Mass-link buses could help fight rural decline – bishops

Mass-link buses could help fight rural decline – bishops

Carpooling and ‘Mass-link’ services to bus isolated parishioners to churches around the country could be ‘creative’ ways of helping rural dioceses cope with declining clerical vocations, Limerick’s Bishop Brendan Leahy has said.

The bishop’s comments come against the background of plans for a State-subsidised ‘drink-link’ bus service intended to ward off fears that strict new drink-driving laws will increase rural isolation.

The planned service will enable people in rural communities to continue socialising with friends and neighbours in local pubs.

Asked whether a similar system could play a role in tackling Ireland’s changing religious landscape, Bishop Leahy told The Irish Catholic that in some respects this would be drawing from the past for answers.

“My parents came from West Kerry, so when I was very small I remember that, there were little minibuses that would come around the village and collect the elderly at the townlands and bring them to Mass. So in one sense, it’s not too new – that goes back to the 1960s,” he said.

Pointing out that with today’s extensive car ownership, a bus service might not be necessary, Dr Leahy said “the much more substantial issue is the fact that we won’t be able to have a priest saying Mass in every single church in the country in a certain number of years’ time”.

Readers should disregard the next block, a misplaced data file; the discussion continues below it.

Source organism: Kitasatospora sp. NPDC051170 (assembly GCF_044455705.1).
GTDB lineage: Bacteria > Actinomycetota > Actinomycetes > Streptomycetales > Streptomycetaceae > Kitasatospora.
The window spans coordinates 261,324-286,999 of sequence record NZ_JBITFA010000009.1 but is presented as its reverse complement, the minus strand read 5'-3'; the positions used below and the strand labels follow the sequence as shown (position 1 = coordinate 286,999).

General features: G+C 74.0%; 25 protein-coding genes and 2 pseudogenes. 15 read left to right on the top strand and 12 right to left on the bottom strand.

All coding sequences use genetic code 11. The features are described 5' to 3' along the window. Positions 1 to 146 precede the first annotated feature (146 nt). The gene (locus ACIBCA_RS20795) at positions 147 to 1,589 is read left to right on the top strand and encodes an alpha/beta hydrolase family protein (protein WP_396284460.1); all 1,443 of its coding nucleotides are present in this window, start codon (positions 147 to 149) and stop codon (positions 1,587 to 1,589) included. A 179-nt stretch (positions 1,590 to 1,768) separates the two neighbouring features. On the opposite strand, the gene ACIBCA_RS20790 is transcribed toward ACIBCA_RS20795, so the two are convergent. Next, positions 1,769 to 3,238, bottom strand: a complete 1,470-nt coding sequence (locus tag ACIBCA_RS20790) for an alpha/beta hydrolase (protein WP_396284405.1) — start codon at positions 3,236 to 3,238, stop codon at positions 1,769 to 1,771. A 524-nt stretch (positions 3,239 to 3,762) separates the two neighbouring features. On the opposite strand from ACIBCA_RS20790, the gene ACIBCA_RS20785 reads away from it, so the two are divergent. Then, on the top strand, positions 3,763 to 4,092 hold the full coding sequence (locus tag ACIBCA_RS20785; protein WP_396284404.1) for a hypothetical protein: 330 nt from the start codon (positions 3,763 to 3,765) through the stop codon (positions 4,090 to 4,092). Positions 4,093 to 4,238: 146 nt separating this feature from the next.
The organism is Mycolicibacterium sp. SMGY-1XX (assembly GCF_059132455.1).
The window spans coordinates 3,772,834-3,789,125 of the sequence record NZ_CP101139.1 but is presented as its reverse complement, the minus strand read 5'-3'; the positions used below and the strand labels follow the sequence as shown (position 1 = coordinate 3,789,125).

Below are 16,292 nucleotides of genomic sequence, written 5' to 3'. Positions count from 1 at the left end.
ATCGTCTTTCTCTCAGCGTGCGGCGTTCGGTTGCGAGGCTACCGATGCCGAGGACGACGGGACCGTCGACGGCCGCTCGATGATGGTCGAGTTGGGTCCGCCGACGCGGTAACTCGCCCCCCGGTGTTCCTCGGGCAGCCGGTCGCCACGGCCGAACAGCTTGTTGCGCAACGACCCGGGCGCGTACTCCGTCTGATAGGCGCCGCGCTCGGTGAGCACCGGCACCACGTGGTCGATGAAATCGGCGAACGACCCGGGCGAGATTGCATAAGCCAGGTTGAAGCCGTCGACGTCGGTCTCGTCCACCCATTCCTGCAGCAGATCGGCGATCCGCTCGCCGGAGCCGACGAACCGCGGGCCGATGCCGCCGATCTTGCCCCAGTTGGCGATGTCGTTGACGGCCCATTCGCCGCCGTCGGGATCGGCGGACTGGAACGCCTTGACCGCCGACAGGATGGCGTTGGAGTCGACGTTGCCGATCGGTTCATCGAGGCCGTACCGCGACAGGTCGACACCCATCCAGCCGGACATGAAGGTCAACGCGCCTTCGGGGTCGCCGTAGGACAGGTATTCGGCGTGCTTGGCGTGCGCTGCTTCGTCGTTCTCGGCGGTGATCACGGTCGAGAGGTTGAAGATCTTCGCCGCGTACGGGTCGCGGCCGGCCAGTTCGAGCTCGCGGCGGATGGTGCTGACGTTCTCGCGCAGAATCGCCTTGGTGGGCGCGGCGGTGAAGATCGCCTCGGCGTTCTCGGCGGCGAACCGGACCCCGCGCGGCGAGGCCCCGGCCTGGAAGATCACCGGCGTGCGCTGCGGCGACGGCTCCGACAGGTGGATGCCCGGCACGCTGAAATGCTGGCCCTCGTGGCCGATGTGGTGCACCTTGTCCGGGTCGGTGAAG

This shortage, he said, could call forth from the Christian community a degree of sharing and collaboration including helping one another get to Mass.

“It would be something that would develop as time goes on,” he said, adding that it could “unleash a certain creativity perhaps in the way we go about things and how we arrange our community”.


Waterford and Lismore’s Bishop Phonsie Cullinan, however, thought offering lifts would be better and more ‘Christian’ than a parish bus system.

“Neighbourliness, and neighbours knowing one another and helping out, isn’t that the way that the Christian community works?” he said, adding, “Putting on a special bus? I’m not sure about that.”

Noting that people in rural areas already tend to be good at bringing elderly neighbours to Mass, Killaloe’s Bishop Fintan Monahan observed how effective bus services are in helping bring elderly people to day centres, and said a ‘Mass-link service’ “sounds like a great idea and something that could be looked at very seriously”.